4 Easy Ways to Help Clients Give Beneficiaries Policy Info
Your clients don’t always tell their loved ones about their new life insurance policy.

It might be a simple matter of forgetfulness. Or maybe they recycled the paper statement that, years later, would have given their beneficiaries the information they needed. Or maybe they went paperless, but later abandoned that email account or got locked out of it.

No time to read? Watch our video overview:

Millions of dollars of benefits go unclaimed every year because of scenarios like this. How is a loved one supposed to make a claim, years or decades later, if they don’t have any information about the policy?

As the agent who sold the policy, you can do something about this…and it’s easier than you think. Plus, you get the added benefit of staying top-of-mind with personal branding, and encouraging referrals.

Here are a couple of ways you can make it easy and convenient for your client to tell their loved ones about the new policy.

1. Go Digital: Send Them an Email Template

Create an email template that your client can forward to their beneficiaries with important information about the policy. Fill in the blanks for them, so all they have to do is forward that email to their beneficiaries. It’s that simple!

Sample subject line: Important information for you about my new life insurance policy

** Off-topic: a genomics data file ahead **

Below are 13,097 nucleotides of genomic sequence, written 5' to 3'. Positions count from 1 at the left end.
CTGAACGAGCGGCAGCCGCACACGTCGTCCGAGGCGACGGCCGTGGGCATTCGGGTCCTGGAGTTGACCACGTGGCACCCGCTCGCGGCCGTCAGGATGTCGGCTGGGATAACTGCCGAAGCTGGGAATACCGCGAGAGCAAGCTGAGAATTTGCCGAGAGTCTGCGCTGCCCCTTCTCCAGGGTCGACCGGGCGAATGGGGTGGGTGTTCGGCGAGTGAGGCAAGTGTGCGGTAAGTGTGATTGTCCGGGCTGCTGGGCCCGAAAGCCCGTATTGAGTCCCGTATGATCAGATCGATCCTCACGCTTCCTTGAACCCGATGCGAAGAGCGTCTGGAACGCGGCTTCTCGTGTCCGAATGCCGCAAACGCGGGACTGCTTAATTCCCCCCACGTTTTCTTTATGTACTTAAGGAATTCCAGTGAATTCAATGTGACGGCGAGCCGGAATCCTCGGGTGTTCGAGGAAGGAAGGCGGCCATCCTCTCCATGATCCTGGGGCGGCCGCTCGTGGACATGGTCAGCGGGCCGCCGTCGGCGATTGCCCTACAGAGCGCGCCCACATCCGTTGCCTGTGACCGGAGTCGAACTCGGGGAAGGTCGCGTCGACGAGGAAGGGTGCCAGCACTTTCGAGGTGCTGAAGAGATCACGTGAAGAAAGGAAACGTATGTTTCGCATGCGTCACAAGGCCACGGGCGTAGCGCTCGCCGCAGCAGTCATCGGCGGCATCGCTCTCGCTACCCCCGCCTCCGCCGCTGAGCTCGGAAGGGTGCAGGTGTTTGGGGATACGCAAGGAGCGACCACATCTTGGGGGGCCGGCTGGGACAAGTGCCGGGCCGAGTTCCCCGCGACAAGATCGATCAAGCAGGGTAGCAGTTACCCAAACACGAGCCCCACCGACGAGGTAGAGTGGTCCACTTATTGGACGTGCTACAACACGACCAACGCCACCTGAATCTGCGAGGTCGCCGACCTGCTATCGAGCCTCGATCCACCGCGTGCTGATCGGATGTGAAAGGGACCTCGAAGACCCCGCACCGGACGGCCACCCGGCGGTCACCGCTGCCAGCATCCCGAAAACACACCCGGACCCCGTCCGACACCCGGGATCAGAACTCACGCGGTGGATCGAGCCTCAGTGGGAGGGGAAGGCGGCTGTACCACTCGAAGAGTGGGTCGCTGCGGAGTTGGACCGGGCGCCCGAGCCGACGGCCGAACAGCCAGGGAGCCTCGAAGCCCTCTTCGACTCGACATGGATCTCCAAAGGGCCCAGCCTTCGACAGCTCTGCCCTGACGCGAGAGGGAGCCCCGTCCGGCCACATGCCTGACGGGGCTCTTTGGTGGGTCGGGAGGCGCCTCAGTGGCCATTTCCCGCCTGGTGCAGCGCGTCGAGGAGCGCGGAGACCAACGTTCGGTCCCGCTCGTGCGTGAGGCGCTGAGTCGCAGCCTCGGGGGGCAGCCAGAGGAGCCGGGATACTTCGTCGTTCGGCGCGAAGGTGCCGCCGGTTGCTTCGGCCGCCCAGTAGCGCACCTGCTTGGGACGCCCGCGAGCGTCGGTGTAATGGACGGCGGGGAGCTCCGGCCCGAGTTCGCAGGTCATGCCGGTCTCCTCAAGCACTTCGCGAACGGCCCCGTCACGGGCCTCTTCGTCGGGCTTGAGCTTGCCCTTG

Sample email text:
I just purchased a life insurance policy and included you as a beneficiary. If I pass away while this policy is active, you’ll need to contact my agent, who can help you make a claim in order to get benefits. Please print this email and keep it a secure place for the future.

My Agent: _________________
Agent Phone: _________________
Agent Email: _________________
Carrier:  ____________________
Policy Number: _______________

2. Go Old School: Give Them Shareable Cards

Let’s say you prefer doing business face-to-face. Or you know your client prefers hard copies of his or her paperwork. No problem! You can buy inexpensive business cards or have postcards printed with the same message as the email above. Fill out the details for your client, and ask them to give those cards to their beneficiaries.

Screenshot of a business card printed with the blanks listed above, ready to be filled out and distributed to a client.

The easier you can make it for them, the more likely they are to do it.

The bonus for you? These cards will obviously include your contact info, but you can also add tasteful branding like a small photo, logo, and website URL. Remember, the card is about your client and their beneficiary, not about you. But let’s say that, months or years from now, that beneficiary decides they also need a life insurance policy. Your card acts like a referral from your client. There’s a good chance they’ll remember the card and contact you for help.

3. Don’t Forget: Review Beneficiaries Yearly

You’re probably already doing annual reviews, but are you re-issuing notification cards or emails for your client if they update their beneficiaries?

Even if they don’t update their beneficiaries, it won’t hurt to ask if there’s anyone else who needs to get that policy information. Here are two examples where asking might come in handy: